Wednesday, 30 December 2009


There is only one strategy that works for value investors when the market is high – patience. The investor can do one of two things, both of which require steady nerves.

· Sell all stocks in a portfolio, take profits, and wait for the market to decline. At that time, many good values will present themselves. This may sound easy, but it pains many investors to sell a stock when its price is still rising.

· Stick with those stocks in a portfolio that have long-term potential. Sell only those that are clearly overvalued, and once more wait for the market to decline. At this time, value stocks may be appreciating at slow pace compared with the frisky growth stocks, but not always.

But come the correction, be it sudden or slow, the well-chosen value stocks have a better chance of holding their price.


The portfolio of one value investor shows what can happen when markets stumble off a cliff. In early September 1987, Walter Schloss’s portfolio was up 53%. The market as a whole had risen 42%, after a DJIA peak of 2722.42. Then in October the market fell off the mountain and the Dow lost 504 points in a single day. The market struggled back and Schloss finished 1987 with a 26% gain while the overall market made only a 5% advance. Schloss followed one of the first rules of investing – don’t lose money. Making up for lost ground puts an investor at a serious disadvantage when calculating long-term average returns.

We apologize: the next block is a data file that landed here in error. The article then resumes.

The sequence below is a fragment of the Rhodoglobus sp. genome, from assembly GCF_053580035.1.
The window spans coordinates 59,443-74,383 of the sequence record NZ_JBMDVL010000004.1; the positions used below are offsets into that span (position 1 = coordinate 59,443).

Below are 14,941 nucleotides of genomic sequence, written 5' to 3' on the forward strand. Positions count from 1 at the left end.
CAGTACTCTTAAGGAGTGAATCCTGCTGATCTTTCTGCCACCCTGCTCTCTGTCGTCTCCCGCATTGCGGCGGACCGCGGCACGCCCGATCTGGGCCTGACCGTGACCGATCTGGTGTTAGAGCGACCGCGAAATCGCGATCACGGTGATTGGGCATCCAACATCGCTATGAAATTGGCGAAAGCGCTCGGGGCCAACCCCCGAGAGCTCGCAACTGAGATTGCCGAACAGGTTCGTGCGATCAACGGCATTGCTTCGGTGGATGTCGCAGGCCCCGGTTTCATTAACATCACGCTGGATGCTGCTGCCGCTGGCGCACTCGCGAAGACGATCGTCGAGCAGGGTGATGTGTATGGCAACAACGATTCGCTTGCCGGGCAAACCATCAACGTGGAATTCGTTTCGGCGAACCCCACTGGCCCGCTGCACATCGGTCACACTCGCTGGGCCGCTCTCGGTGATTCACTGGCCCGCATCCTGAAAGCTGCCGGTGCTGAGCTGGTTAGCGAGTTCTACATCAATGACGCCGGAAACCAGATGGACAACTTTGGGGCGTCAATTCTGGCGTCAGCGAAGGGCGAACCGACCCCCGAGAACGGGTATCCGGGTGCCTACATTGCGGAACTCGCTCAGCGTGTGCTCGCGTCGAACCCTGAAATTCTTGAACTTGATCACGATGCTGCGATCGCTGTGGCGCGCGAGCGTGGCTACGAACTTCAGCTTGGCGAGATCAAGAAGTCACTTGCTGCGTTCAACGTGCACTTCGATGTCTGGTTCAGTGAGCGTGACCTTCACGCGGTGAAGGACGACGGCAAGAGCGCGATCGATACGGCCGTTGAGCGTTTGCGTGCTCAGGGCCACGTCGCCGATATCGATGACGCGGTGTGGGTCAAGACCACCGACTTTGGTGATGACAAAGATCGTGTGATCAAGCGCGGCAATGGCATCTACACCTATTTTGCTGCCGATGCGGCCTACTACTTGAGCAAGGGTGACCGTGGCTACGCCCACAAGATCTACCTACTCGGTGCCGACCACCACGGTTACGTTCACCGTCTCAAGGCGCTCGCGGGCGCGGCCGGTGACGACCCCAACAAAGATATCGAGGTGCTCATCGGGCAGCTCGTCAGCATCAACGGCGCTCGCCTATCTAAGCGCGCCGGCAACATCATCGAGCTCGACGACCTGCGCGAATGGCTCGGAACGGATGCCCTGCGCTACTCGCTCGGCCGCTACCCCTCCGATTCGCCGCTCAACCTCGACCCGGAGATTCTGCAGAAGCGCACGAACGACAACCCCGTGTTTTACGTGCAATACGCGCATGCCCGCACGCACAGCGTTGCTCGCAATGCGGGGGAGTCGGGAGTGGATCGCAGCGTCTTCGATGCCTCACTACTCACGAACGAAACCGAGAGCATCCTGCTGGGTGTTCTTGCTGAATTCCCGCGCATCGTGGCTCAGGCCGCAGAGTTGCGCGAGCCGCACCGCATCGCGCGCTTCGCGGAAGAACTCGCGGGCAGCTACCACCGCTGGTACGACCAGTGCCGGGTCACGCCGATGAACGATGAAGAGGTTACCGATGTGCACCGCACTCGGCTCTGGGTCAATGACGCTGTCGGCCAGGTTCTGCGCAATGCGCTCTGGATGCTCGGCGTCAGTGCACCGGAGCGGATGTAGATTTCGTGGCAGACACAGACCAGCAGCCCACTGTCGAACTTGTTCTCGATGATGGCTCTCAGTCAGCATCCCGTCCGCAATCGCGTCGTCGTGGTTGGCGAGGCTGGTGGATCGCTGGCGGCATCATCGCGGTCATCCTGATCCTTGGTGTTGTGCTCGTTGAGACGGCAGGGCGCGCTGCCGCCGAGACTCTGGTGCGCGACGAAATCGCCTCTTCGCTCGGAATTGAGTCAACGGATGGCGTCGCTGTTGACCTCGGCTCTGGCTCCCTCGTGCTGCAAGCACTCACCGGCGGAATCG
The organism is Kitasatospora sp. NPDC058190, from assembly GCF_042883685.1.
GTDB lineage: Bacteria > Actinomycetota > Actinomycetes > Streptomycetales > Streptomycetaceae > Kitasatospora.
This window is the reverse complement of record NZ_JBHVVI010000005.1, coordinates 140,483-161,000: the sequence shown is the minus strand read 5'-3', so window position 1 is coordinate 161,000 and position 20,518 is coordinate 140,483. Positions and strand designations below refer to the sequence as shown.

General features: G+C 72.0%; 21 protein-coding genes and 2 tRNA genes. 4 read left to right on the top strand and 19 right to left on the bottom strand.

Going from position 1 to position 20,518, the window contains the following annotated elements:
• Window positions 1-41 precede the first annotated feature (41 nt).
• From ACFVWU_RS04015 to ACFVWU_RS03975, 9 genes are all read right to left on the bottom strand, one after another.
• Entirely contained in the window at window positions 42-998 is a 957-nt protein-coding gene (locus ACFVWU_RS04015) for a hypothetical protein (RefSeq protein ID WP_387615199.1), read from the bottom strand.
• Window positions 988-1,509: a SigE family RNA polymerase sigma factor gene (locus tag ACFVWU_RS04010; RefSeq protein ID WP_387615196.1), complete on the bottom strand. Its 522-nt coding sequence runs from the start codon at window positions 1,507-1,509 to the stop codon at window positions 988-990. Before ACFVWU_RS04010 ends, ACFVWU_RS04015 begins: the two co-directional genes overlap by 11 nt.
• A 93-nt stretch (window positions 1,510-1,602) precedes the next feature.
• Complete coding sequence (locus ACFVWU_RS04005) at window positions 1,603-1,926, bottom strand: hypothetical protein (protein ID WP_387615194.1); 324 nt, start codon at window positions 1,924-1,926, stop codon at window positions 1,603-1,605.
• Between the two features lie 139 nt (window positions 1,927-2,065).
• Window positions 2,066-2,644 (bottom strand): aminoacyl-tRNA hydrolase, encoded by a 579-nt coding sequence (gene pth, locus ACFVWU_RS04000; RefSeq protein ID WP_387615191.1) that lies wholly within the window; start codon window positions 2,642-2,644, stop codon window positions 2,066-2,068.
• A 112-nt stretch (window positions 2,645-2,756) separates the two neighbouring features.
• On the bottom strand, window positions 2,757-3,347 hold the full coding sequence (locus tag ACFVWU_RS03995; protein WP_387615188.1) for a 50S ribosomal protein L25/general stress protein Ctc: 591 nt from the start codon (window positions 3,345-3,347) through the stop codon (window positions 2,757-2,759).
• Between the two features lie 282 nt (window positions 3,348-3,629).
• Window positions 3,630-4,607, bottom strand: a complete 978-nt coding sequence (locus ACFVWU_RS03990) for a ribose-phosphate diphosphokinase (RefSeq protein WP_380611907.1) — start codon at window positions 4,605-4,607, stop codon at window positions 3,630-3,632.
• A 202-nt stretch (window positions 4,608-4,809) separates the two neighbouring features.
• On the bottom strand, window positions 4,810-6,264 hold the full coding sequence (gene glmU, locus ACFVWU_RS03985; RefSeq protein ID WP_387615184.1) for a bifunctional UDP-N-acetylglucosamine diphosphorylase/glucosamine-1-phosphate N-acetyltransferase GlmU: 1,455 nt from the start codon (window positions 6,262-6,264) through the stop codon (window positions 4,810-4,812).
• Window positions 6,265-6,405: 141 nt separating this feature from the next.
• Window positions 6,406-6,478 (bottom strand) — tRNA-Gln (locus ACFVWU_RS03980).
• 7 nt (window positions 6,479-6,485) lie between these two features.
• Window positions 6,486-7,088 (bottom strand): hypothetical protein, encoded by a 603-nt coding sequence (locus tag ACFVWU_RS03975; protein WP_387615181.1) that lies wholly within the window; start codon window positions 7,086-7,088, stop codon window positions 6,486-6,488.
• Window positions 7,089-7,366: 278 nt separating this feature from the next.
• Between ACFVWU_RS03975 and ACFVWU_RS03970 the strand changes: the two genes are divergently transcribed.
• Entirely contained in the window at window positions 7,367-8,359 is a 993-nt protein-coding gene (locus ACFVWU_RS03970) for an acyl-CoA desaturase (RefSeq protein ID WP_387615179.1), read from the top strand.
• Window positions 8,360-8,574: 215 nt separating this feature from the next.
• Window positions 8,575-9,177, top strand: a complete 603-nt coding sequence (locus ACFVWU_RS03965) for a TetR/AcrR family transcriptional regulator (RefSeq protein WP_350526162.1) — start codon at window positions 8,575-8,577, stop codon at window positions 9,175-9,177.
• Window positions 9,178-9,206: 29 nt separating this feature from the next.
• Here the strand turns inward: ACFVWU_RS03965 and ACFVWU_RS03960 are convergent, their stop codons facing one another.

Schloss is an experienced investor, and not all value investors will do as well in a rising market. It takes patience, “At a guess I’d say that (the value investor) should do a good 20% better than the market over a long period – although not during the most dynamic period of a bull market – if he is rigorous about applying the method,” says author John Train.

As for the hot stocks, when they take a hard hit the investor is cornered. If the stock is sold, the loss becomes permanent. The lost money cannot grow. If the investor hangs on to the deflated stock, the long trail back to the original purchase price will deeply erode the overall return.

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